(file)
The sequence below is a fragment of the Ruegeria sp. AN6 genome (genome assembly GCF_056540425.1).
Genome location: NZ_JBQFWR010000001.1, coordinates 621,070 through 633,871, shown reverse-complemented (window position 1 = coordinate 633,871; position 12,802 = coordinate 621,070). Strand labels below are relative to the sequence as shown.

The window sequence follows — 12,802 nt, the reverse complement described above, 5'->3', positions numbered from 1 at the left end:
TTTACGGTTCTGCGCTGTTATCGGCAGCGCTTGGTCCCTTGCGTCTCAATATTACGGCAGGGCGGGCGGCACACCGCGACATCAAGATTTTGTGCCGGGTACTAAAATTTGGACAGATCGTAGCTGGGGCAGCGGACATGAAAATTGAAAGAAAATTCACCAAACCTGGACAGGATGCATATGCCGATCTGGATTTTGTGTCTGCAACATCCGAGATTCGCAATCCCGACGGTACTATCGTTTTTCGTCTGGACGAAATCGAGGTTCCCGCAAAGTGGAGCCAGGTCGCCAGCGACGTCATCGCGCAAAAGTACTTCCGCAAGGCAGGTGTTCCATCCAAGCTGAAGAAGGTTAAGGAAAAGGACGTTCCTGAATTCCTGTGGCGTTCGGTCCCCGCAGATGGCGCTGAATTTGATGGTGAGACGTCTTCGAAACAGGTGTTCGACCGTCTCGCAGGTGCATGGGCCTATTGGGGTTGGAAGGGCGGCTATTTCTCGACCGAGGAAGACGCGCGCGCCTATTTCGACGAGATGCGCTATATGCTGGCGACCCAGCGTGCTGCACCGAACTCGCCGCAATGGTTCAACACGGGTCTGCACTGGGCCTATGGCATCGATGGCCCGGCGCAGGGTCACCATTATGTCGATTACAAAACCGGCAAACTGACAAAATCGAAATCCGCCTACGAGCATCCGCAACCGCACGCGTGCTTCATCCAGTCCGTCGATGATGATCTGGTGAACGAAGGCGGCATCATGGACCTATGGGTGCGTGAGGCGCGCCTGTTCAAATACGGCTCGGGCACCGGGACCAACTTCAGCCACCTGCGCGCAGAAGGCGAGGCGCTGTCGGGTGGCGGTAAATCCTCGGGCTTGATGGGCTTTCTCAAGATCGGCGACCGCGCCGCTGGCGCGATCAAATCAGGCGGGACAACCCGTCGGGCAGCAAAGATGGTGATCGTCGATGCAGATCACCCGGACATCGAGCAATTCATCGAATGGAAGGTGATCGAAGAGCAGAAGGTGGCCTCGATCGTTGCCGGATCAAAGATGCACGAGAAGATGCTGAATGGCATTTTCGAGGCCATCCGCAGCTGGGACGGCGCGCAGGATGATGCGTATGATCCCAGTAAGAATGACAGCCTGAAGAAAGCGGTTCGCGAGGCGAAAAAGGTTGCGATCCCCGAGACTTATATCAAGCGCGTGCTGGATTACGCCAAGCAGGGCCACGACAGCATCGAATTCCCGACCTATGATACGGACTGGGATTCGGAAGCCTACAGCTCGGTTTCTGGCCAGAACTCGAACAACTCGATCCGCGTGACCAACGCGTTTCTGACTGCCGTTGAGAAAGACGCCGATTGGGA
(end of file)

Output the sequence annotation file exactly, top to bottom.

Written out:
The sequence below is a fragment of the Ruegeria sp. AN6 genome (genome assembly GCF_056540425.1).
Genome location: NZ_JBQFWR010000001.1, coordinates 621,070 through 633,871, shown reverse-complemented (window position 1 = coordinate 633,871; position 12,802 = coordinate 621,070). Strand labels below are relative to the sequence as shown.

The window sequence follows — 12,802 nt, the reverse complement described above, 5'->3', positions numbered from 1 at the left end:
TTTACGGTTCTGCGCTGTTATCGGCAGCGCTTGGTCCCTTGCGTCTCAATATTACGGCAGGGCGGGCGGCACACCGCGACATCAAGATTTTGTGCCGGGTACTAAAATTTGGACAGATCGTAGCTGGGGCAGCGGACATGAAAATTGAAAGAAAATTCACCAAACCTGGACAGGATGCATATGCCGATCTGGATTTTGTGTCTGCAACATCCGAGATTCGCAATCCCGACGGTACTATCGTTTTTCGTCTGGACGAAATCGAGGTTCCCGCAAAGTGGAGCCAGGTCGCCAGCGACGTCATCGCGCAAAAGTACTTCCGCAAGGCAGGTGTTCCATCCAAGCTGAAGAAGGTTAAGGAAAAGGACGTTCCTGAATTCCTGTGGCGTTCGGTCCCCGCAGATGGCGCTGAATTTGATGGTGAGACGTCTTCGAAACAGGTGTTCGACCGTCTCGCAGGTGCATGGGCCTATTGGGGTTGGAAGGGCGGCTATTTCTCGACCGAGGAAGACGCGCGCGCCTATTTCGACGAGATGCGCTATATGCTGGCGACCCAGCGTGCTGCACCGAACTCGCCGCAATGGTTCAACACGGGTCTGCACTGGGCCTATGGCATCGATGGCCCGGCGCAGGGTCACCATTATGTCGATTACAAAACCGGCAAACTGACAAAATCGAAATCCGCCTACGAGCATCCGCAACCGCACGCGTGCTTCATCCAGTCCGTCGATGATGATCTGGTGAACGAAGGCGGCATCATGGACCTATGGGTGCGTGAGGCGCGCCTGTTCAAATACGGCTCGGGCACCGGGACCAACTTCAGCCACCTGCGCGCAGAAGGCGAGGCGCTGTCGGGTGGCGGTAAATCCTCGGGCTTGATGGGCTTTCTCAAGATCGGCGACCGCGCCGCTGGCGCGATCAAATCAGGCGGGACAACCCGTCGGGCAGCAAAGATGGTGATCGTCGATGCAGATCACCCGGACATCGAGCAATTCATCGAATGGAAGGTGATCGAAGAGCAGAAGGTGGCCTCGATCGTTGCCGGATCAAAGATGCACGAGAAGATGCTGAATGGCATTTTCGAGGCCATCCGCAGCTGGGACGGCGCGCAGGATGATGCGTATGATCCCAGTAAGAATGACAGCCTGAAGAAAGCGGTTCGCGAGGCGAAAAAGGTTGCGATCCCCGAGACTTATATCAAGCGCGTGCTGGATTACGCCAAGCAGGGCCACGACAGCATCGAATTCCCGACCTATGATACGGACTGGGATTCGGAAGCCTACAGCTCGGTTTCTGGCCAGAACTCGAACAACTCGATCCGCGTGACCAACGCGTTTCTGACTGCCGTTGAGAAAGACGCCGATTGGGA